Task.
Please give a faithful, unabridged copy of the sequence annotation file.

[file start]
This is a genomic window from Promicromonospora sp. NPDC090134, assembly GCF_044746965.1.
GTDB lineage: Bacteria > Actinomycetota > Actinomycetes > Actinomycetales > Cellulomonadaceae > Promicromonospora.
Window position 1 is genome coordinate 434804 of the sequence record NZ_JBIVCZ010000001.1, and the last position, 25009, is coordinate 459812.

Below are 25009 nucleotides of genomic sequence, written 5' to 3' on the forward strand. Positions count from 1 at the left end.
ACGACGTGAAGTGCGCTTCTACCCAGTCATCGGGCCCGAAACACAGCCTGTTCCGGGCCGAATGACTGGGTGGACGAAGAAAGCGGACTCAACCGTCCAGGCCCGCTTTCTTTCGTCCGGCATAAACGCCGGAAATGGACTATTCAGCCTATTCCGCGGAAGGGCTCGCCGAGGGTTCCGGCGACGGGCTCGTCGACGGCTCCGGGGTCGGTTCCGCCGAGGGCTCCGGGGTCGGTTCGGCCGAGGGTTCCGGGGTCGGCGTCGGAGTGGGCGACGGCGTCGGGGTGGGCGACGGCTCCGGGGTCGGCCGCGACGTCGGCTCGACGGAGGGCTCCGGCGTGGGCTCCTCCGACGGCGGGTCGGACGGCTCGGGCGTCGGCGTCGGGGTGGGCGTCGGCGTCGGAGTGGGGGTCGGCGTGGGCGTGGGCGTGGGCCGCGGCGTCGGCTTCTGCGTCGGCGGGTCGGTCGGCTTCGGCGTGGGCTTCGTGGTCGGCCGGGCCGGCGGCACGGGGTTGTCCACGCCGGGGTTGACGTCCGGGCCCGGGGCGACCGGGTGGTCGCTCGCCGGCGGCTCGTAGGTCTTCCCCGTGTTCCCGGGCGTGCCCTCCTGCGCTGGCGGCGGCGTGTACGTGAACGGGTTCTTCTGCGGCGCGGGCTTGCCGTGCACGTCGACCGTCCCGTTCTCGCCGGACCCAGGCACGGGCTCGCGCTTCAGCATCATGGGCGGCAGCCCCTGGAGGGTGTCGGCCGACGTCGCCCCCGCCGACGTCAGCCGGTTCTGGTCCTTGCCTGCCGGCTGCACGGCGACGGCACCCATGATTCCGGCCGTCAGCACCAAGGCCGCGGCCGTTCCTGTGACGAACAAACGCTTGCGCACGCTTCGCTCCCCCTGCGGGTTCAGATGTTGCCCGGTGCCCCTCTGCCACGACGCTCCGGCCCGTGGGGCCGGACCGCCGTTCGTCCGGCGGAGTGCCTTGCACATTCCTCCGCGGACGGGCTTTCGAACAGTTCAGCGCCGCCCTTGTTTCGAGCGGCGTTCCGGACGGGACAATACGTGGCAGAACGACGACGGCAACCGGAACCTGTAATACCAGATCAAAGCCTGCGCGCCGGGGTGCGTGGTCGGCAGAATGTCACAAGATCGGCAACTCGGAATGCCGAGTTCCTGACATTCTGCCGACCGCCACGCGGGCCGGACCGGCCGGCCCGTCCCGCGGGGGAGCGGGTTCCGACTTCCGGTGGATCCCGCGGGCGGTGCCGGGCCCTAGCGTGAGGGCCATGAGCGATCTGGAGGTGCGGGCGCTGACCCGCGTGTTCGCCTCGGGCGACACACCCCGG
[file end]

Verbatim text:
This is a genomic window from Promicromonospora sp. NPDC090134, assembly GCF_044746965.1.
GTDB lineage: Bacteria > Actinomycetota > Actinomycetes > Actinomycetales > Cellulomonadaceae > Promicromonospora.
Window position 1 is genome coordinate 434804 of the sequence record NZ_JBIVCZ010000001.1, and the last position, 25009, is coordinate 459812.

Below are 25009 nucleotides of genomic sequence, written 5' to 3' on the forward strand. Positions count from 1 at the left end.
ACGACGTGAAGTGCGCTTCTACCCAGTCATCGGGCCCGAAACACAGCCTGTTCCGGGCCGAATGACTGGGTGGACGAAGAAAGCGGACTCAACCGTCCAGGCCCGCTTTCTTTCGTCCGGCATAAACGCCGGAAATGGACTATTCAGCCTATTCCGCGGAAGGGCTCGCCGAGGGTTCCGGCGACGGGCTCGTCGACGGCTCCGGGGTCGGTTCCGCCGAGGGCTCCGGGGTCGGTTCGGCCGAGGGTTCCGGGGTCGGCGTCGGAGTGGGCGACGGCGTCGGGGTGGGCGACGGCTCCGGGGTCGGCCGCGACGTCGGCTCGACGGAGGGCTCCGGCGTGGGCTCCTCCGACGGCGGGTCGGACGGCTCGGGCGTCGGCGTCGGGGTGGGCGTCGGCGTCGGAGTGGGGGTCGGCGTGGGCGTGGGCGTGGGCCGCGGCGTCGGCTTCTGCGTCGGCGGGTCGGTCGGCTTCGGCGTGGGCTTCGTGGTCGGCCGGGCCGGCGGCACGGGGTTGTCCACGCCGGGGTTGACGTCCGGGCCCGGGGCGACCGGGTGGTCGCTCGCCGGCGGCTCGTAGGTCTTCCCCGTGTTCCCGGGCGTGCCCTCCTGCGCTGGCGGCGGCGTGTACGTGAACGGGTTCTTCTGCGGCGCGGGCTTGCCGTGCACGTCGACCGTCCCGTTCTCGCCGGACCCAGGCACGGGCTCGCGCTTCAGCATCATGGGCGGCAGCCCCTGGAGGGTGTCGGCCGACGTCGCCCCCGCCGACGTCAGCCGGTTCTGGTCCTTGCCTGCCGGCTGCACGGCGACGGCACCCATGATTCCGGCCGTCAGCACCAAGGCCGCGGCCGTTCCTGTGACGAACAAACGCTTGCGCACGCTTCGCTCCCCCTGCGGGTTCAGATGTTGCCCGGTGCCCCTCTGCCACGACGCTCCGGCCCGTGGGGCCGGACCGCCGTTCGTCCGGCGGAGTGCCTTGCACATTCCTCCGCGGACGGGCTTTCGAACAGTTCAGCGCCGCCCTTGTTTCGAGCGGCGTTCCGGACGGGACAATACGTGGCAGAACGACGACGGCAACCGGAACCTGTAATACCAGATCAAAGCCTGCGCGCCGGGGTGCGTGGTCGGCAGAATGTCACAAGATCGGCAACTCGGAATGCCGAGTTCCTGACATTCTGCCGACCGCCACGCGGGCCGGACCGGCCGGCCCGTCCCGCGGGGGAGCGGGTTCCGACTTCCGGTGGATCCCGCGGGCGGTGCCGGGCCCTAGCGTGAGGGCCATGAGCGATCTGGAGGTGCGGGCGCTGACCCGCGTGTTCGCCTCGGGCGACACACCCCGG